The European Commission (EC) has confirmed that it will be charging Intel with violating European Union (EU) competition laws by abusing its dominant position in the chip market.
The decision will delight rival AMD, which made original complaints in 2000 alleging that Intel was not playing fair. The EU authorities raided Intel’s offices in 2005 and last year AMD made official allegations that Intel was paying off certain PC retailers to sell Intel-only PCs.
In its Statement of Objections, the EC said that Intel had infringed the EC Treaty rules on abuse of a dominant position with the aim of excluding its main rival, AMD, from the x86 CPU market.
The EC said that Intel engaged in three types of abuse of a dominant market position. These include the chipmaker providing substantial rebates to various OEMs, provided they bought most, or all, of their chips from Intel.
Also, the EC found that in some cases Intel made payments to persuade OEMs to either “delay or cancel the launch of a product line incorporating an AMD-based CPU”. Intel is also accused of bidding against AMD for strategic contracts by offering its chips at below cost price.
“These three types of conduct are aimed at excluding AMD, Intel’s main rival, from the market,” the EC statement said. “Each of them is provisionally considered to constitute an abuse of a dominant position in its own right. However, the Commission also considers at this stage of its analysis that the three types of conduct reinforce each other and are part of a single overall anti-competitive strategy.”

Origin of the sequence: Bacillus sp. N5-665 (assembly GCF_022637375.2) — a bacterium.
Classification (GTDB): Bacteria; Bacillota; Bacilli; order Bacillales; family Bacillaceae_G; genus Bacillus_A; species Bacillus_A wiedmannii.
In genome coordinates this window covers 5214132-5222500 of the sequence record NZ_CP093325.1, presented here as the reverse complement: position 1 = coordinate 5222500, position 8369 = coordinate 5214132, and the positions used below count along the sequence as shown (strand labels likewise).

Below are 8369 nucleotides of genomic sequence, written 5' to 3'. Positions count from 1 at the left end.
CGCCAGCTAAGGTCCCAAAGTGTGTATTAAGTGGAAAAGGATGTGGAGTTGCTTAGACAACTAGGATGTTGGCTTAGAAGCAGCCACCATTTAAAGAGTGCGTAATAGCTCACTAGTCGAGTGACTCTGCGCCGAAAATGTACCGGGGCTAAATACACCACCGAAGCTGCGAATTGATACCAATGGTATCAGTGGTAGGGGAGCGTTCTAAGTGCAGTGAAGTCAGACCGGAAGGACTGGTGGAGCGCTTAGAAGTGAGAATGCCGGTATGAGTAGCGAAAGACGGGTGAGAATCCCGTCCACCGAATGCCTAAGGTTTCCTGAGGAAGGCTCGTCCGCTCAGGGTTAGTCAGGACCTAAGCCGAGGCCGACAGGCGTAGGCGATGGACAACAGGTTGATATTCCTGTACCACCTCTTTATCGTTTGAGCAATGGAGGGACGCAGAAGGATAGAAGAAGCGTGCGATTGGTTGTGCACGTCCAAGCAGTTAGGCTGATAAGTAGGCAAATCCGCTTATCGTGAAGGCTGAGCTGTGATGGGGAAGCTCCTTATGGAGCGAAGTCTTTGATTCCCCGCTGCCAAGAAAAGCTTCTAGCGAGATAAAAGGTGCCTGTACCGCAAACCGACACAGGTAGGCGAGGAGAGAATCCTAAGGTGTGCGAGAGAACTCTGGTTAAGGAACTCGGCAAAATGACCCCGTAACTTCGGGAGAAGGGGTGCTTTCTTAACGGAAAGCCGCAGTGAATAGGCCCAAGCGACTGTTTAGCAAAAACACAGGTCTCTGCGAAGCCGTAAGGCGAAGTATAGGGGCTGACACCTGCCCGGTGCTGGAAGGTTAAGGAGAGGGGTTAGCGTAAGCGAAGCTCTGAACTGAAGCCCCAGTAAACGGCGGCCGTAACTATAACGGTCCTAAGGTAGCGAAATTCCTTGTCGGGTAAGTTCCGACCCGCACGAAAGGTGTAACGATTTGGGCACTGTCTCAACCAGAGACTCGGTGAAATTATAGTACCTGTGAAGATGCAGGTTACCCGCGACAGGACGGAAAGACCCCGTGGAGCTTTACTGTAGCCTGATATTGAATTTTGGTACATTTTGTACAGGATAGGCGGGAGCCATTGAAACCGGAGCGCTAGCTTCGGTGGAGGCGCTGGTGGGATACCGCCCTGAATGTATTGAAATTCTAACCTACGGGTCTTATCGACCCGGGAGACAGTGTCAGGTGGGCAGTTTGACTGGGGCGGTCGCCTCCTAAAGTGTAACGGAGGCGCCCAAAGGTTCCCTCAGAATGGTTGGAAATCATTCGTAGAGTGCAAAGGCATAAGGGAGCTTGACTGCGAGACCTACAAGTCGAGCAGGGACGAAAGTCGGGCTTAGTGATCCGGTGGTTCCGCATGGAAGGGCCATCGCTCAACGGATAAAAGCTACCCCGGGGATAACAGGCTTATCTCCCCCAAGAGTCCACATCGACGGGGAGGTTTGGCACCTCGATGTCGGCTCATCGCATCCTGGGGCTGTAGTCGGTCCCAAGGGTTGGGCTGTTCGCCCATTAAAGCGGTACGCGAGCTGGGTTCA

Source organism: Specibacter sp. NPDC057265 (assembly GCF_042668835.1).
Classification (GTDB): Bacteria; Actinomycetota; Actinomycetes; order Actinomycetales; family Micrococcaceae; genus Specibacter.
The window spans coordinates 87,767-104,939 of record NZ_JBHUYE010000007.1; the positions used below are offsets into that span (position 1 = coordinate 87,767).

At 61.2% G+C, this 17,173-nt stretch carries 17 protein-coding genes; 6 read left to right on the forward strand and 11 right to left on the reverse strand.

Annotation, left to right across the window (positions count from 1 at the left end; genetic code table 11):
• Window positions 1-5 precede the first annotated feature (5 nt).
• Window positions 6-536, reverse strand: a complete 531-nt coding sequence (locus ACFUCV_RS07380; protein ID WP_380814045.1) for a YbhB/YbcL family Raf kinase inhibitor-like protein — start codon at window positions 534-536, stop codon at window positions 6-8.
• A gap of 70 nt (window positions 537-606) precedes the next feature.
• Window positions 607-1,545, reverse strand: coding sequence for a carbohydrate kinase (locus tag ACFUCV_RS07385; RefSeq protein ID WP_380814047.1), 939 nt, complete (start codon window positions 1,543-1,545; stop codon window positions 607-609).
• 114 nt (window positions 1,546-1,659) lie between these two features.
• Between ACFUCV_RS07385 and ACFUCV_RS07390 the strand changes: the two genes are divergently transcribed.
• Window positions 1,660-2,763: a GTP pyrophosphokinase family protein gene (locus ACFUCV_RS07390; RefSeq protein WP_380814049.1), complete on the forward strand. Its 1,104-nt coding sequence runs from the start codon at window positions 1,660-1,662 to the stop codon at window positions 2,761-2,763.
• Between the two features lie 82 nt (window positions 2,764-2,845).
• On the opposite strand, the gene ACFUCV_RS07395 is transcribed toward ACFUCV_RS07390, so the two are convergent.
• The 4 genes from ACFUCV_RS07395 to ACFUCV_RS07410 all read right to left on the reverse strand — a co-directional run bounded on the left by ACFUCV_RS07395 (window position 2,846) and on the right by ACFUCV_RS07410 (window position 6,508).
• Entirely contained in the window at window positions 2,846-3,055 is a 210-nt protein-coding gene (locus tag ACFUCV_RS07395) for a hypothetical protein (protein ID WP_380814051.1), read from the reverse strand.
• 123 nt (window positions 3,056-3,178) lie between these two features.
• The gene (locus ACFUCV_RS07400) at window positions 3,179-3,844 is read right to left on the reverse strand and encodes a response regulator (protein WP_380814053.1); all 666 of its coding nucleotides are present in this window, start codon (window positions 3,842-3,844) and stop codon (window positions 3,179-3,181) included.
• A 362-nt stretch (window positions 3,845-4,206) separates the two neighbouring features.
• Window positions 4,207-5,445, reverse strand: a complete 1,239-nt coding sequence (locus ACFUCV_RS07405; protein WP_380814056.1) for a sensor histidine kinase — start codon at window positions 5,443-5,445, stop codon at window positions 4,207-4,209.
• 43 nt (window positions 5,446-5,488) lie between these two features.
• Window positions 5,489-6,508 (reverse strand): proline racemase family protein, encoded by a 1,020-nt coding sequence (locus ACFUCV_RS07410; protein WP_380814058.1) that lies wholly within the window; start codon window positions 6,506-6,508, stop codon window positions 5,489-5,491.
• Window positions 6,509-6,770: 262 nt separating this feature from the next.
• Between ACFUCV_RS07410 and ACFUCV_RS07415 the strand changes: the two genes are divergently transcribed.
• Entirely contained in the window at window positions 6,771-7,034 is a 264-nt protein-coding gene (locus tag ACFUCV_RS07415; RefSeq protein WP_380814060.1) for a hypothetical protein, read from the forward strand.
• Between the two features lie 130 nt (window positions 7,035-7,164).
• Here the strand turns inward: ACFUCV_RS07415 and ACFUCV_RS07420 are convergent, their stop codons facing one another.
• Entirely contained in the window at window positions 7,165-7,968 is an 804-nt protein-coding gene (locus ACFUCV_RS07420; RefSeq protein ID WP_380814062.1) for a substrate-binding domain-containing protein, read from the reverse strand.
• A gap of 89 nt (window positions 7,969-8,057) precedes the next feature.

Thomas McCoy, AMD executive vice president of legal affairs, said: “Consumers know today that their welfare has been sacrificed in the illegal interest of preserving monopoly profits. Intel has circled the globe with a pattern of conduct, including direct payments, in order to enforce full and partial boycotts of AMD.
“The EU action obviously suggests that Intel has, once again, been unable to justify its illegal conduct.”
Intel’s own legal team have been quick to counter. Bruce Sewell, Intel’s senior vice president and general counsel, said: “While we would have preferred to avoid the cost and inconvenience of establishing that our competitive conduct in Europe has been lawful, the Commission’s decision to issue a Statement of Objections means that Intel will have the opportunity to hear and respond to the allegations made by our primary competitor.”
Intel has 10 weeks to reply to the Statement of Objections, which will be followed by an oral hearing. If the EC finds Intel guilty the organisation will face heavy fines.
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